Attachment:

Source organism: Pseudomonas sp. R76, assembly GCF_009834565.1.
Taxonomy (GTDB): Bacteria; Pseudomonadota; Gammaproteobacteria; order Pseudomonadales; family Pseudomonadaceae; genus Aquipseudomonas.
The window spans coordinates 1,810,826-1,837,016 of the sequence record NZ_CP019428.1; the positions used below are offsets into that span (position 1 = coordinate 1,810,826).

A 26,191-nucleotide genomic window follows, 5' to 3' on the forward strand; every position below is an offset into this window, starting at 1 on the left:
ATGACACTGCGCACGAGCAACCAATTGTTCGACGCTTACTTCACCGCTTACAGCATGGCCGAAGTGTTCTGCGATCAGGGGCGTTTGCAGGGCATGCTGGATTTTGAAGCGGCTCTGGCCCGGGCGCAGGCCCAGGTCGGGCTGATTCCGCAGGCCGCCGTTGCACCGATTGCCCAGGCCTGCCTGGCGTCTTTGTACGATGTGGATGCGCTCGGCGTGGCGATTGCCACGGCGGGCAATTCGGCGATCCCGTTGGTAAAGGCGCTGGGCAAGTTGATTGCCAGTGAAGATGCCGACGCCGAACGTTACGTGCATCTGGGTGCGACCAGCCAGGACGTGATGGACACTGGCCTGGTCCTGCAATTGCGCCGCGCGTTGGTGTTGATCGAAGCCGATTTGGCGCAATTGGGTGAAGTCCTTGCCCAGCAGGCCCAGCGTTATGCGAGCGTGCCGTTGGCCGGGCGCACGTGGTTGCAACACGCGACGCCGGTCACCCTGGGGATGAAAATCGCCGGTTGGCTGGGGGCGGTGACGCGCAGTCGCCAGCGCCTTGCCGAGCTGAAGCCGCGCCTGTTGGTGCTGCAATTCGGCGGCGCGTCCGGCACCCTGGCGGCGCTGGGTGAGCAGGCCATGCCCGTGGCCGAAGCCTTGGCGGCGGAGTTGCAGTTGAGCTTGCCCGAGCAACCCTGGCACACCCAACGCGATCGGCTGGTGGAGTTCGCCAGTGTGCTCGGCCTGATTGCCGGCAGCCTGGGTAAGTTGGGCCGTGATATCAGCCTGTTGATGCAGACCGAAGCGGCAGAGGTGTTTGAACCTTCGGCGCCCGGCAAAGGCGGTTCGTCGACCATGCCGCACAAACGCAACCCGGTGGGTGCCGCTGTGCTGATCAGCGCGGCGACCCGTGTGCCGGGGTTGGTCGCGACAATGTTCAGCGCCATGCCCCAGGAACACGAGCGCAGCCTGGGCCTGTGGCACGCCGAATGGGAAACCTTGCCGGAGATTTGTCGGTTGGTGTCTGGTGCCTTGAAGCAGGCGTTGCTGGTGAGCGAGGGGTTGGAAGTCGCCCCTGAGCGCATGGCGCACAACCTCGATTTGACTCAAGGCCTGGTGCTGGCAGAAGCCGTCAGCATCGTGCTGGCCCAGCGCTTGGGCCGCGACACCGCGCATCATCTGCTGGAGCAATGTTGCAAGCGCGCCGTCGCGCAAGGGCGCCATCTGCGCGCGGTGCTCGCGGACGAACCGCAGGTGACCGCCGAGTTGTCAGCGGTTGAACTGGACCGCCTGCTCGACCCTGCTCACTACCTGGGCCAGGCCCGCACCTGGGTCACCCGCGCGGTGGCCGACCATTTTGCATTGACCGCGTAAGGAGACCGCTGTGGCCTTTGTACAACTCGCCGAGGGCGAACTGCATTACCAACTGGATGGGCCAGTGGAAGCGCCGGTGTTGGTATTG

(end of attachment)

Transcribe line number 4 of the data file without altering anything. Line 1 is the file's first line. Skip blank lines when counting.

A 26,191-nucleotide genomic window follows, 5' to 3' on the forward strand; every position below is an offset into this window, starting at 1 on the left: